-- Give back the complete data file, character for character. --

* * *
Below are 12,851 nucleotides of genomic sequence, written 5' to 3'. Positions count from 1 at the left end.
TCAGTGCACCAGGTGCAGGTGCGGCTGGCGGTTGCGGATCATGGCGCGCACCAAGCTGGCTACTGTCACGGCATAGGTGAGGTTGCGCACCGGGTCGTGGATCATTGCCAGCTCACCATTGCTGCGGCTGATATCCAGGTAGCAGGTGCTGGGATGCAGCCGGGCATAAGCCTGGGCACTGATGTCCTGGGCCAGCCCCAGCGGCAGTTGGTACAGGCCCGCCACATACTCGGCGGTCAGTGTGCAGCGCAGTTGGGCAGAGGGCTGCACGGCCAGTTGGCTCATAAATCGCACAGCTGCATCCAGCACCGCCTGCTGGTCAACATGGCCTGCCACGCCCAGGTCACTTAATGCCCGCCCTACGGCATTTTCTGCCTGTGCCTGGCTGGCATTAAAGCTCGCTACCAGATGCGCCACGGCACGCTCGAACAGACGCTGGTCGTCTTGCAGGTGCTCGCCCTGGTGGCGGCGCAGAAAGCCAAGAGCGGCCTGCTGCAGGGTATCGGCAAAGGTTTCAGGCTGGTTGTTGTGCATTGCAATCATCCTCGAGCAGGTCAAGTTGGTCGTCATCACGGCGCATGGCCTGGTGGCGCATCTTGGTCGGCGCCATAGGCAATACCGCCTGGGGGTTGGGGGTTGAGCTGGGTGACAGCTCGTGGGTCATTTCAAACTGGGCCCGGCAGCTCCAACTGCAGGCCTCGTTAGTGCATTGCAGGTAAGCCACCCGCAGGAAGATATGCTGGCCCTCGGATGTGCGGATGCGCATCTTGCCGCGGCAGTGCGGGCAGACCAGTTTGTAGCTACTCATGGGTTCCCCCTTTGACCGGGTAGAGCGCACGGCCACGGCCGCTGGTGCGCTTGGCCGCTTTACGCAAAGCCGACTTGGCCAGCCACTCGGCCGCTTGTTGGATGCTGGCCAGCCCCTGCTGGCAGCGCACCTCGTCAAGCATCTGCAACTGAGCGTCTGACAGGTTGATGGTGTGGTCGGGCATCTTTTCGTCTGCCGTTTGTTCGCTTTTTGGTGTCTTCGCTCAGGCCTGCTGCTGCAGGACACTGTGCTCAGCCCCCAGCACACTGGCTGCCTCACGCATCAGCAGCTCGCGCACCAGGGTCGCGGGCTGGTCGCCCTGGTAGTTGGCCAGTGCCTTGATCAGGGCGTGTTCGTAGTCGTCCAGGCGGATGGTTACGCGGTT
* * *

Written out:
Below are 12,851 nucleotides of genomic sequence, written 5' to 3'. Positions count from 1 at the left end.
TCAGTGCACCAGGTGCAGGTGCGGCTGGCGGTTGCGGATCATGGCGCGCACCAAGCTGGCTACTGTCACGGCATAGGTGAGGTTGCGCACCGGGTCGTGGATCATTGCCAGCTCACCATTGCTGCGGCTGATATCCAGGTAGCAGGTGCTGGGATGCAGCCGGGCATAAGCCTGGGCACTGATGTCCTGGGCCAGCCCCAGCGGCAGTTGGTACAGGCCCGCCACATACTCGGCGGTCAGTGTGCAGCGCAGTTGGGCAGAGGGCTGCACGGCCAGTTGGCTCATAAATCGCACAGCTGCATCCAGCACCGCCTGCTGGTCAACATGGCCTGCCACGCCCAGGTCACTTAATGCCCGCCCTACGGCATTTTCTGCCTGTGCCTGGCTGGCATTAAAGCTCGCTACCAGATGCGCCACGGCACGCTCGAACAGACGCTGGTCGTCTTGCAGGTGCTCGCCCTGGTGGCGGCGCAGAAAGCCAAGAGCGGCCTGCTGCAGGGTATCGGCAAAGGTTTCAGGCTGGTTGTTGTGCATTGCAATCATCCTCGAGCAGGTCAAGTTGGTCGTCATCACGGCGCATGGCCTGGTGGCGCATCTTGGTCGGCGCCATAGGCAATACCGCCTGGGGGTTGGGGGTTGAGCTGGGTGACAGCTCGTGGGTCATTTCAAACTGGGCCCGGCAGCTCCAACTGCAGGCCTCGTTAGTGCATTGCAGGTAAGCCACCCGCAGGAAGATATGCTGGCCCTCGGATGTGCGGATGCGCATCTTGCCGCGGCAGTGCGGGCAGACCAGTTTGTAGCTACTCATGGGTTCCCCCTTTGACCGGGTAGAGCGCACGGCCACGGCCGCTGGTGCGCTTGGCCGCTTTACGCAAAGCCGACTTGGCCAGCCACTCGGCCGCTTGTTGGATGCTGGCCAGCCCCTGCTGGCAGCGCACCTCGTCAAGCATCTGCAACTGAGCGTCTGACAGGTTGATGGTGTGGTCGGGCATCTTTTCGTCTGCCGTTTGTTCGCTTTTTGGTGTCTTCGCTCAGGCCTGCTGCTGCAGGACACTGTGCTCAGCCCCCAGCACACTGGCTGCCTCACGCATCAGCAGCTCGCGCACCAGGGTCGCGGGCTGGTCGCCCTGGTAGTTGGCCAGTGCCTTGATCAGGGCGTGTTCGTAGTCGTCCAGGCGGATGGTTACGCGGTT